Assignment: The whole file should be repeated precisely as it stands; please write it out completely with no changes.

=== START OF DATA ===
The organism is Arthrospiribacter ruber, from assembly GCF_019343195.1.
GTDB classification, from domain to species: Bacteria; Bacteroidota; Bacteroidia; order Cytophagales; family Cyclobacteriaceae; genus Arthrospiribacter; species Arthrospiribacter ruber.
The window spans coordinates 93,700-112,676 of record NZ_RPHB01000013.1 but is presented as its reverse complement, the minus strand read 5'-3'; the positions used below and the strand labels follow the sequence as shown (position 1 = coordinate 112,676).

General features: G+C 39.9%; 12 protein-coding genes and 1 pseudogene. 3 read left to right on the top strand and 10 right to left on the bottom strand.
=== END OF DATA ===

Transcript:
The organism is Arthrospiribacter ruber, from assembly GCF_019343195.1.
GTDB classification, from domain to species: Bacteria; Bacteroidota; Bacteroidia; order Cytophagales; family Cyclobacteriaceae; genus Arthrospiribacter; species Arthrospiribacter ruber.
The window spans coordinates 93,700-112,676 of record NZ_RPHB01000013.1 but is presented as its reverse complement, the minus strand read 5'-3'; the positions used below and the strand labels follow the sequence as shown (position 1 = coordinate 112,676).

General features: G+C 39.9%; 12 protein-coding genes and 1 pseudogene. 3 read left to right on the top strand and 10 right to left on the bottom strand.